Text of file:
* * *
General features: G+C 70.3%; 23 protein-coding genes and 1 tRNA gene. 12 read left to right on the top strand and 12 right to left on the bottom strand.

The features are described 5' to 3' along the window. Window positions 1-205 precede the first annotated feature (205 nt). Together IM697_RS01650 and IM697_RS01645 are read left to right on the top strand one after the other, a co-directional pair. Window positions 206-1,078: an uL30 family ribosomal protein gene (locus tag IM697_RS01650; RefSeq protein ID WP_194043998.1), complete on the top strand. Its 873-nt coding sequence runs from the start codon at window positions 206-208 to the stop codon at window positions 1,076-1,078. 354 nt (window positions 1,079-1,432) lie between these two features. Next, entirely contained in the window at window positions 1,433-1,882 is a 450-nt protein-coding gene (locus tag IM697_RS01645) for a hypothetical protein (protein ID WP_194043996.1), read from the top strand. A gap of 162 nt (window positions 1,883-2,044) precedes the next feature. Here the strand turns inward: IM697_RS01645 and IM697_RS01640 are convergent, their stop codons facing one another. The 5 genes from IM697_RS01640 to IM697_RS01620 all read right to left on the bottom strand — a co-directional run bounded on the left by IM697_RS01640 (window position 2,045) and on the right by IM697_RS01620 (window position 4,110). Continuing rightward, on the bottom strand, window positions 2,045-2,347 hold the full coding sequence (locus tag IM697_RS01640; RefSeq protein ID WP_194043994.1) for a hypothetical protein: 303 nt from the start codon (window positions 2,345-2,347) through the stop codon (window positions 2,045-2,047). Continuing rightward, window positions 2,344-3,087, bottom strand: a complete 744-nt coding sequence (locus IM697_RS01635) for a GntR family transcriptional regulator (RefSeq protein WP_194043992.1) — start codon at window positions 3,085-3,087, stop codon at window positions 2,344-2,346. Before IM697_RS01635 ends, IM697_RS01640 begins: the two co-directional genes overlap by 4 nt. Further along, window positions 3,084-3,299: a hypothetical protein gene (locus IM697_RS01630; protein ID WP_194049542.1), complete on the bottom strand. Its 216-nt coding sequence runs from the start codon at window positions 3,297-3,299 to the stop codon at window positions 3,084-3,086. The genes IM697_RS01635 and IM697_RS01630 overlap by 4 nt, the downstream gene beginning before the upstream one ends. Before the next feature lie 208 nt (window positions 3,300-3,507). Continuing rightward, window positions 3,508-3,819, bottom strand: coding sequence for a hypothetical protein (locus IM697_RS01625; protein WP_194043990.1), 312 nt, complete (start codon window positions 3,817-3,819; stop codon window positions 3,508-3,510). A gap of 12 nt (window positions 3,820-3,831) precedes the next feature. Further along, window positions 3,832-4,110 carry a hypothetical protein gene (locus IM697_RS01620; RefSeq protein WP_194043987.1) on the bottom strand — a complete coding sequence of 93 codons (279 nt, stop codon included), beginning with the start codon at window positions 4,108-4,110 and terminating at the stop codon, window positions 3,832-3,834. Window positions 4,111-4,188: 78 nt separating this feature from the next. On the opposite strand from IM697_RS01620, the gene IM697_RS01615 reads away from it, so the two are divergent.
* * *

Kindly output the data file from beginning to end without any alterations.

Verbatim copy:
General features: G+C 70.3%; 23 protein-coding genes and 1 tRNA gene. 12 read left to right on the top strand and 12 right to left on the bottom strand.

The features are described 5' to 3' along the window. Window positions 1-205 precede the first annotated feature (205 nt). Together IM697_RS01650 and IM697_RS01645 are read left to right on the top strand one after the other, a co-directional pair. Window positions 206-1,078: an uL30 family ribosomal protein gene (locus tag IM697_RS01650; RefSeq protein ID WP_194043998.1), complete on the top strand. Its 873-nt coding sequence runs from the start codon at window positions 206-208 to the stop codon at window positions 1,076-1,078. 354 nt (window positions 1,079-1,432) lie between these two features. Next, entirely contained in the window at window positions 1,433-1,882 is a 450-nt protein-coding gene (locus tag IM697_RS01645) for a hypothetical protein (protein ID WP_194043996.1), read from the top strand. A gap of 162 nt (window positions 1,883-2,044) precedes the next feature. Here the strand turns inward: IM697_RS01645 and IM697_RS01640 are convergent, their stop codons facing one another. The 5 genes from IM697_RS01640 to IM697_RS01620 all read right to left on the bottom strand — a co-directional run bounded on the left by IM697_RS01640 (window position 2,045) and on the right by IM697_RS01620 (window position 4,110). Continuing rightward, on the bottom strand, window positions 2,045-2,347 hold the full coding sequence (locus tag IM697_RS01640; RefSeq protein ID WP_194043994.1) for a hypothetical protein: 303 nt from the start codon (window positions 2,345-2,347) through the stop codon (window positions 2,045-2,047). Continuing rightward, window positions 2,344-3,087, bottom strand: a complete 744-nt coding sequence (locus IM697_RS01635) for a GntR family transcriptional regulator (RefSeq protein WP_194043992.1) — start codon at window positions 3,085-3,087, stop codon at window positions 2,344-2,346. Before IM697_RS01635 ends, IM697_RS01640 begins: the two co-directional genes overlap by 4 nt. Further along, window positions 3,084-3,299: a hypothetical protein gene (locus IM697_RS01630; protein ID WP_194049542.1), complete on the bottom strand. Its 216-nt coding sequence runs from the start codon at window positions 3,297-3,299 to the stop codon at window positions 3,084-3,086. The genes IM697_RS01635 and IM697_RS01630 overlap by 4 nt, the downstream gene beginning before the upstream one ends. Before the next feature lie 208 nt (window positions 3,300-3,507). Continuing rightward, window positions 3,508-3,819, bottom strand: coding sequence for a hypothetical protein (locus IM697_RS01625; protein WP_194043990.1), 312 nt, complete (start codon window positions 3,817-3,819; stop codon window positions 3,508-3,510). A gap of 12 nt (window positions 3,820-3,831) precedes the next feature. Further along, window positions 3,832-4,110 carry a hypothetical protein gene (locus IM697_RS01620; RefSeq protein WP_194043987.1) on the bottom strand — a complete coding sequence of 93 codons (279 nt, stop codon included), beginning with the start codon at window positions 4,108-4,110 and terminating at the stop codon, window positions 3,832-3,834. Window positions 4,111-4,188: 78 nt separating this feature from the next. On the opposite strand from IM697_RS01620, the gene IM697_RS01615 reads away from it, so the two are divergent.